Ritter started growing hops four years ago on a nearly half-acre section of his family's livestock and vegetable farm. "I was a home brewer, and I thought I would grow enough for home brewers to come and pick their own. I started with 40 plants, and it was very cool thing to do," he said.
Then, word got out. Two years ago, the Philadelphia-based Manayunk Brewing Co. staged a hops-picking party at his farm and harvested about 30 pounds one afternoon, he said.
Sean Galie, who brews craft beer at Lower Forge in Medford, recalls how he missed out on the cherished locally grown hops that year. "Manayunk got the harvest," he said.
Manayunk created a special IPA, Wet Dreamin', using the hops from Ritter's farm and other hops farms in Pennsylvania.
"We hand-picked bucket after bucket of fresh Cascade and Nugget hops from local farms in Pa. and N.J. to brew our delicious wet-hopped IPA," the Manayunk Brewing Co. said on its website. "We added the wet hops directly to the kettle within 24 hours of being picked, which adds incredibly fresh, crisp, earthy notes not found when simply using dried hops."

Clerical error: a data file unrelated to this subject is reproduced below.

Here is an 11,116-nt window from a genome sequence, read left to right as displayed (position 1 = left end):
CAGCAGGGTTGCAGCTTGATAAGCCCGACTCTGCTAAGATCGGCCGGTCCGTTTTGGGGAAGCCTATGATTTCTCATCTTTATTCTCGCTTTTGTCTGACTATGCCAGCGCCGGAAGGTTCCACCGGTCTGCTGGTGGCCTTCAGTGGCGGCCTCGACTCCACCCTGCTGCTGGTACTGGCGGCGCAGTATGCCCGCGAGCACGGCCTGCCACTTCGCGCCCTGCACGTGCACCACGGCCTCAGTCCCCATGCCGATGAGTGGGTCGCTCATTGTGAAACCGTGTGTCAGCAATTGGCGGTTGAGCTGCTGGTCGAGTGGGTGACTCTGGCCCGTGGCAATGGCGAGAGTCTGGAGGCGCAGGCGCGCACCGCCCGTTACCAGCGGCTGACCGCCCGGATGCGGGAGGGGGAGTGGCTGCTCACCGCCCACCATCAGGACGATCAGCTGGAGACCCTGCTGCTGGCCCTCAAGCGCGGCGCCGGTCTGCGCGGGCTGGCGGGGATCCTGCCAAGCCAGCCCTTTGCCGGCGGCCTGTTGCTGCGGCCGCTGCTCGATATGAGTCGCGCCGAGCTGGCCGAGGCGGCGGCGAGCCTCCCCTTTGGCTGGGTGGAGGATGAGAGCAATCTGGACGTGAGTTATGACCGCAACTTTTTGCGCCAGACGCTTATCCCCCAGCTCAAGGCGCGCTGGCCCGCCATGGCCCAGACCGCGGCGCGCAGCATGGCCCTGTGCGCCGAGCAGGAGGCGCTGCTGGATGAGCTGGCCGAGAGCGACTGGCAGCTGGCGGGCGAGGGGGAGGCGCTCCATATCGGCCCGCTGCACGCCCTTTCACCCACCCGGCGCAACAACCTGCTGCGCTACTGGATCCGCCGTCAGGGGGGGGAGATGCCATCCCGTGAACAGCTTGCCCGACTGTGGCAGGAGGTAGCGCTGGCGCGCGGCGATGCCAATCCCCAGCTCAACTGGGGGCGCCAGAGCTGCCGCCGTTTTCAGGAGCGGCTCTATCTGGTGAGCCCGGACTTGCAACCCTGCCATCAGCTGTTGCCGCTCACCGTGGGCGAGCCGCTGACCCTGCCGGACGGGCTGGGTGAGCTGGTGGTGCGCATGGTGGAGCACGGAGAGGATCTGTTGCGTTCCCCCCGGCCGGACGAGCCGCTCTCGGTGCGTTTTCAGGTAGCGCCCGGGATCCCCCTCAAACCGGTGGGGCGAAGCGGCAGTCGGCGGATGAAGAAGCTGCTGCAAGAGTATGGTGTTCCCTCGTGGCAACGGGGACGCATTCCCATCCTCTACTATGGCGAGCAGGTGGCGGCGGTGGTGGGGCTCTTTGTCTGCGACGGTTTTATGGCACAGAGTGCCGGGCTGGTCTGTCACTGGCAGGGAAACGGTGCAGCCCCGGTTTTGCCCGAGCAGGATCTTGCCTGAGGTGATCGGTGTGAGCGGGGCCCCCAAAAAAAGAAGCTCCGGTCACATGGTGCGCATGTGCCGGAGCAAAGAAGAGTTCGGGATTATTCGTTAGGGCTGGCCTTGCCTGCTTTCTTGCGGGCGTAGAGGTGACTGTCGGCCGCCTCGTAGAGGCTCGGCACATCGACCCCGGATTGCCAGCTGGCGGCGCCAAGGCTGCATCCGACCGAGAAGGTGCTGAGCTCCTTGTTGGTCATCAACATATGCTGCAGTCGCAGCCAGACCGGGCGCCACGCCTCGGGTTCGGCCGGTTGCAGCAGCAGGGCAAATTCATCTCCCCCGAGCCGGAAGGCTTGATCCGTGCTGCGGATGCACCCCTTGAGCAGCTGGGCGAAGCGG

It was a hit.
"People like it because it's something different, fresh, more earthy. … It's more personal, more local," said Evan Fritz, the head brewer at Manayunk. He plans to brew another batch of wet hops next month.
This summer, several local brewers have told Ritter they are interested in his Cascade and Chinook varieties. "Everyone is into the buy local and fresh movement," Ritter said. "They see 'buy local' as a selling point."